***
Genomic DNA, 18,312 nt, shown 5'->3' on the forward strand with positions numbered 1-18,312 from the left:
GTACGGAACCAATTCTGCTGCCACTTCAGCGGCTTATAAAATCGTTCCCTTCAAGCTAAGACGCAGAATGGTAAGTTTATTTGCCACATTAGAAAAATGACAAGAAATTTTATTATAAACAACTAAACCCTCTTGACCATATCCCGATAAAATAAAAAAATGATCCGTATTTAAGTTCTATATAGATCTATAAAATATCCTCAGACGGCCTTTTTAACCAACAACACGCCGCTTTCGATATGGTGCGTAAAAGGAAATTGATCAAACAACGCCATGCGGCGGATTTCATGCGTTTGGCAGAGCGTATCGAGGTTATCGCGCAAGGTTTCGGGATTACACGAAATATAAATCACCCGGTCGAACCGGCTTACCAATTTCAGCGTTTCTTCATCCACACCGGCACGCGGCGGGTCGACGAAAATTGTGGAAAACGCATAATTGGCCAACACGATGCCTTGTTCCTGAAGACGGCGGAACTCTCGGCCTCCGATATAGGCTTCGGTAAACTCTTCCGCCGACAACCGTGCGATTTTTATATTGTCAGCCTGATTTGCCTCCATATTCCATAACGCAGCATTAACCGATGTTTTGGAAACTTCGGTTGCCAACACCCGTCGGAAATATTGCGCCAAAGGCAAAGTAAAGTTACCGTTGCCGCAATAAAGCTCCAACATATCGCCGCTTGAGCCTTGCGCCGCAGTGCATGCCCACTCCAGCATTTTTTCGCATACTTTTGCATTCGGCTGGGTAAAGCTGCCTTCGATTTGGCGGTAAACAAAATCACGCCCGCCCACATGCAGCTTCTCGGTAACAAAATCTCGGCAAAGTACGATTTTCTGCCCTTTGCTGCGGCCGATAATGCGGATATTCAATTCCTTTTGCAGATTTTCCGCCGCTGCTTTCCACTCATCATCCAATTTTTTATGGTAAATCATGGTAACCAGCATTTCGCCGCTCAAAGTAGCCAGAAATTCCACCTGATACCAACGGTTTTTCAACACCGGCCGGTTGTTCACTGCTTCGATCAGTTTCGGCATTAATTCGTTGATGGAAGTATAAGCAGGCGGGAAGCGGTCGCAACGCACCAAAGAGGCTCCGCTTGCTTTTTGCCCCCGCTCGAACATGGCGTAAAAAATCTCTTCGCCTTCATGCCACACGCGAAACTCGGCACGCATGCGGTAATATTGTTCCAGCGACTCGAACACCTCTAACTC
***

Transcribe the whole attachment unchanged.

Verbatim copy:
Genomic DNA, 18,312 nt, shown 5'->3' on the forward strand with positions numbered 1-18,312 from the left:
GTACGGAACCAATTCTGCTGCCACTTCAGCGGCTTATAAAATCGTTCCCTTCAAGCTAAGACGCAGAATGGTAAGTTTATTTGCCACATTAGAAAAATGACAAGAAATTTTATTATAAACAACTAAACCCTCTTGACCATATCCCGATAAAATAAAAAAATGATCCGTATTTAAGTTCTATATAGATCTATAAAATATCCTCAGACGGCCTTTTTAACCAACAACACGCCGCTTTCGATATGGTGCGTAAAAGGAAATTGATCAAACAACGCCATGCGGCGGATTTCATGCGTTTGGCAGAGCGTATCGAGGTTATCGCGCAAGGTTTCGGGATTACACGAAATATAAATCACCCGGTCGAACCGGCTTACCAATTTCAGCGTTTCTTCATCCACACCGGCACGCGGCGGGTCGACGAAAATTGTGGAAAACGCATAATTGGCCAACACGATGCCTTGTTCCTGAAGACGGCGGAACTCTCGGCCTCCGATATAGGCTTCGGTAAACTCTTCCGCCGACAACCGTGCGATTTTTATATTGTCAGCCTGATTTGCCTCCATATTCCATAACGCAGCATTAACCGATGTTTTGGAAACTTCGGTTGCCAACACCCGTCGGAAATATTGCGCCAAAGGCAAAGTAAAGTTACCGTTGCCGCAATAAAGCTCCAACATATCGCCGCTTGAGCCTTGCGCCGCAGTGCATGCCCACTCCAGCATTTTTTCGCATACTTTTGCATTCGGCTGGGTAAAGCTGCCTTCGATTTGGCGGTAAACAAAATCACGCCCGCCCACATGCAGCTTCTCGGTAACAAAATCTCGGCAAAGTACGATTTTCTGCCCTTTGCTGCGGCCGATAATGCGGATATTCAATTCCTTTTGCAGATTTTCCGCCGCTGCTTTCCACTCATCATCCAATTTTTTATGGTAAATCATGGTAACCAGCATTTCGCCGCTCAAAGTAGCCAGAAATTCCACCTGATACCAACGGTTTTTCAACACCGGCCGGTTGTTCACTGCTTCGATCAGTTTCGGCATTAATTCGTTGATGGAAGTATAAGCAGGCGGGAAGCGGTCGCAACGCACCAAAGAGGCTCCGCTTGCTTTTTGCCCCCGCTCGAACATGGCGTAAAAAATCTCTTCGCCTTCATGCCACACGCGAAACTCGGCACGCATGCGGTAATATTGTTCCAGCGACTCGAACACCTCTAACTC